Emergency transport is so much better today, even in the last decade compared to the previous decade. Today, anybody who is even suspected of having spinal cord injury is immediately immobilized on a spine board with firm foam support of the head. They are transported within minutes to a Level 1 trauma center where they get a methylprednisolone. In the 1980's, the median time of methylprednisolone treatment (half of the people received the drug before the median time) was 8 hours. In the 1990's, it was 3 hours. Now, it is probably less than an hour.

    Emergency care is likewise much better today. In the United States, most people receive methylprednisolone. In the 1980's, 64% of the people who came to hospital with a diagnosis of spinal cord injury had "complete" injuries. In the 1990's, nearly 67% of the people who came to hospital with spinal cord injury had "incomplete" injuries. Much as I would have liked to attribute this dramatic change to methylprednisolone use which began in 1990, I suspect that it is probably due to better emergency care of patients. Seat belt laws, rapid transport, aggressive restoration of blood pressure, and methylprednisolone may all have combined to increase the rate of "incomplete" spinal cord injury.

    Better surgery. In the 1980's, the tools would not have been available for rapid stabilization of the cervical spinal cord. In the case of a complete detachment, there would have been no easy way to stabilize the cervical spine without internal fixation. You cannot use external traction for such cases. In the 1990's, both posterior and anterior plating devices became available. There was a lot of controversy about where the screws should be placed and screws were nearly banned for a while because there were problems and complications from screws placed in the wrong place. But, as surgeons gained more experience and learned how and where the place the screws, the results of such early stabilization have become much better. I still remember the days when it was experimental surgery and everybody was very skeptical. The teenanger would not have survived if not for improved internal plating technology, the availability of the screws, and the presence of a surgeon who is experienced and able to adapt the procedure.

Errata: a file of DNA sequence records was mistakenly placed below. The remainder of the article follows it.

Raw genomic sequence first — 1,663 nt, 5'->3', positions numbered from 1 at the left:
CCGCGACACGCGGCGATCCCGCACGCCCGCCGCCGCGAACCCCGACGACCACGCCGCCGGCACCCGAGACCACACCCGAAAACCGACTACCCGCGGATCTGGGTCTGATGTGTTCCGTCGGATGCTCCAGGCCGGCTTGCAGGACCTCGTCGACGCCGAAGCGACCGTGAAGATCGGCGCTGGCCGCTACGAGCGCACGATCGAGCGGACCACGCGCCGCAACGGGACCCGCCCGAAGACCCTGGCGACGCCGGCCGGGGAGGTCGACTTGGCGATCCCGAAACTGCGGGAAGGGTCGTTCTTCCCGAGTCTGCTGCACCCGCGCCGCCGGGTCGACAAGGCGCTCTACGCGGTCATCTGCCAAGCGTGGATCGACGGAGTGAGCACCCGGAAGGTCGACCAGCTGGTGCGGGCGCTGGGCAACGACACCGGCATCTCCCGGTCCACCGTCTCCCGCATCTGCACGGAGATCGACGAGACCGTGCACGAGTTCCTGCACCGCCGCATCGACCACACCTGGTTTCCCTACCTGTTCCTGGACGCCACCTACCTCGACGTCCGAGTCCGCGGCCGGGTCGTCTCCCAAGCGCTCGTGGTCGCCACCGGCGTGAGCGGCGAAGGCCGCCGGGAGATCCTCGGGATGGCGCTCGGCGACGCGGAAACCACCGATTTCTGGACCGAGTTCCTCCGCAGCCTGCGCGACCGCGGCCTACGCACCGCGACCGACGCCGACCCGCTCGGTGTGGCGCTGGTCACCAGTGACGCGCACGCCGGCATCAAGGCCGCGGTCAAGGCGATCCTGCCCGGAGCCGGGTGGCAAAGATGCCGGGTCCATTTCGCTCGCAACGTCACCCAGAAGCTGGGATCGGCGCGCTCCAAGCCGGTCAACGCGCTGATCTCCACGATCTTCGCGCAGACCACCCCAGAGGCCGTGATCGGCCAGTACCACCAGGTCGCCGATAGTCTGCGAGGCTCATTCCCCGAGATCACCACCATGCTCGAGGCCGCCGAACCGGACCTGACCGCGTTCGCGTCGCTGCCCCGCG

Wise.

    [This message was edited by Wise Young on 02-16-03 at 21:32.]

  8. #8
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    MIRACLE.

    When I was injured they waited three days until they did the operation, this disturbes me because I feel that if they would have been more aggresive and stabilized my spine sooner I would have some voluntary motor movement. Is this normal to wait soooooo long? I told them I was paralyzed when I got there. Also, I feel that they should put your back on ice ASAP, it works for everything else that is broken, (to keep the swelling down). What about a antianflamatory drug as well?

  9. #9
    In 1984 they put me in traction for 30 days before they operated. C4-7

    This is the hand I was dealt; I must play it to the end.